Page 16 - Port of Baltimore - January/February 2018
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[14] The Port of Baltimore ■ January/February 2018
Environmental Stewardship at the Port of Baltimore BY MARY MAUSHARD
Port’s Urban Forestry Partnership
Baltimore’s Harlem Park neighborhood will be greener this spring, thanks to members of the Safety, Environmental and Risk Management Department
at the Maryland Department of Transportation’s Maryland Port Administration (MDOT MPA) and the Maryland Environmental Service. Students, local residents and volunteers from MDOT MPA’s Urban Forestry Partnership joined Blue Water Baltimore for a fall tree planting.
More than 60 people, including Johns Hopkins University and Loyola University students, assembled on the grassy median of U.S. Route 40 in west Baltimore and, after brief instructions, set about preparing holes, transferring potted saplings, installing mesh stem guards and attaching stakes.
The group planted 81 saplings, adding to the more than 100 young trees Blue Water volunteers planted in the same area last spring. The organization hopes to complete its median planting this year.
The benefits of an urban tree canopy are well documented and far-reaching. These benefits include the environmental advantages of carbon sequestration, stormwater runoff reduction, energy savings through an evaporative cooling effect and creation of a wildlife habitat,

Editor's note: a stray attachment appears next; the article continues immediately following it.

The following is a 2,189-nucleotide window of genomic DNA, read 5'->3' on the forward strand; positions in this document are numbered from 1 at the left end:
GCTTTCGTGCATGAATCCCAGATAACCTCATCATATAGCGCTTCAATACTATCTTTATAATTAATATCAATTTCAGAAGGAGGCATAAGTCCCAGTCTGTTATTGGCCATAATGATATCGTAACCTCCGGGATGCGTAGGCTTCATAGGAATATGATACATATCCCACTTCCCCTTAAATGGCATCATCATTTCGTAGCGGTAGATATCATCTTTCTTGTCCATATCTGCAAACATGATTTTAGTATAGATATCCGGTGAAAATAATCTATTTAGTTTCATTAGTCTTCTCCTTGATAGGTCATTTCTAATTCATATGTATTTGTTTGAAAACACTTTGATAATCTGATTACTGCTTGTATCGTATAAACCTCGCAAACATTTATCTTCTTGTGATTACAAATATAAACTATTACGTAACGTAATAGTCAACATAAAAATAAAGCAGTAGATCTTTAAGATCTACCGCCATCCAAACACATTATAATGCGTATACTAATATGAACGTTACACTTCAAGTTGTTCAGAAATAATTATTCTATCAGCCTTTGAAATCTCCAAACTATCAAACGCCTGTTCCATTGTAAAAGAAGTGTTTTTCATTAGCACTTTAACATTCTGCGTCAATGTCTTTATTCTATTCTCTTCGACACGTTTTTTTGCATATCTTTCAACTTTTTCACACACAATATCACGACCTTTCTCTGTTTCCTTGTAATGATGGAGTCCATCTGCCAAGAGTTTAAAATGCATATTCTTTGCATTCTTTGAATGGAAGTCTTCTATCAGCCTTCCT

along with the social benefits of workforce development, community environmental awareness and improved aesthetics and property values.
“This was fun, and I’d do it again,” said volunteer Henry Jett, 10, whose father works at the Port. “I learned about native tree types and how trees will help the city.”
The fall tree planting along U.S. Route 40 in West Baltimore offered opportunities for volunteers of all ages to make Baltimore greener. The Port’s urban foresters show off their hard work, below.
MDOT MPA’s Urban Forestry Partnership joined Blue Water Baltimore in 2017 with the goals of increasing the tree canopy in the Baltimore metropolitan area and reducing stormwater pollution. “The MDOT MPA’s partnership with Blue Water
is a unique opportunity, allowing the Port to engage with communities in
a meaningful way and, at the same time, solve environmental challenges,“ said Bill Richardson, the Port’s Environmental Manager.
The partnership has already planted 500 trees along neighborhood streets and in open spaces. In addition to its organizing work, Blue Water has a monitoring and maintenance program that ensures Baltimore’s trees continue to thrive. 􏰀

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